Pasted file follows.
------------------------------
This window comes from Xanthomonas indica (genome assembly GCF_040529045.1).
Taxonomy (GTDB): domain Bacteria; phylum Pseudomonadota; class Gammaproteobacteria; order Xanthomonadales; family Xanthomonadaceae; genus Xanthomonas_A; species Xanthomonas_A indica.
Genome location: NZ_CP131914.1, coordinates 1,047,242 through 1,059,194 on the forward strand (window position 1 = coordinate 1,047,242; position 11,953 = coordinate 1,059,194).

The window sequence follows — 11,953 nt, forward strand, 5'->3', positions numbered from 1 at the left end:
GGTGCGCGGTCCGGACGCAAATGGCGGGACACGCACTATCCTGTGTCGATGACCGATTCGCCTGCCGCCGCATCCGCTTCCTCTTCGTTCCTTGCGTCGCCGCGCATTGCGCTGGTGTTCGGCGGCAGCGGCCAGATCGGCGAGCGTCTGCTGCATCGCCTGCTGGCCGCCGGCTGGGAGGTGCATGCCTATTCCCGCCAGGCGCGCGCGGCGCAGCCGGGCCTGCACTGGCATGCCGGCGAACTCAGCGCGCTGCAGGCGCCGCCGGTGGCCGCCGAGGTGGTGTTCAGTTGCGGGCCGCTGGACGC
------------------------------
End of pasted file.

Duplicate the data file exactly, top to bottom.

This window comes from Xanthomonas indica (genome assembly GCF_040529045.1).
Taxonomy (GTDB): domain Bacteria; phylum Pseudomonadota; class Gammaproteobacteria; order Xanthomonadales; family Xanthomonadaceae; genus Xanthomonas_A; species Xanthomonas_A indica.
Genome location: NZ_CP131914.1, coordinates 1,047,242 through 1,059,194 on the forward strand (window position 1 = coordinate 1,047,242; position 11,953 = coordinate 1,059,194).

The window sequence follows — 11,953 nt, forward strand, 5'->3', positions numbered from 1 at the left end:
GGTGCGCGGTCCGGACGCAAATGGCGGGACACGCACTATCCTGTGTCGATGACCGATTCGCCTGCCGCCGCATCCGCTTCCTCTTCGTTCCTTGCGTCGCCGCGCATTGCGCTGGTGTTCGGCGGCAGCGGCCAGATCGGCGAGCGTCTGCTGCATCGCCTGCTGGCCGCCGGCTGGGAGGTGCATGCCTATTCCCGCCAGGCGCGCGCGGCGCAGCCGGGCCTGCACTGGCATGCCGGCGAACTCAGCGCGCTGCAGGCGCCGCCGGTGGCCGCCGAGGTGGTGTTCAGTTGCGGGCCGCTGGACGC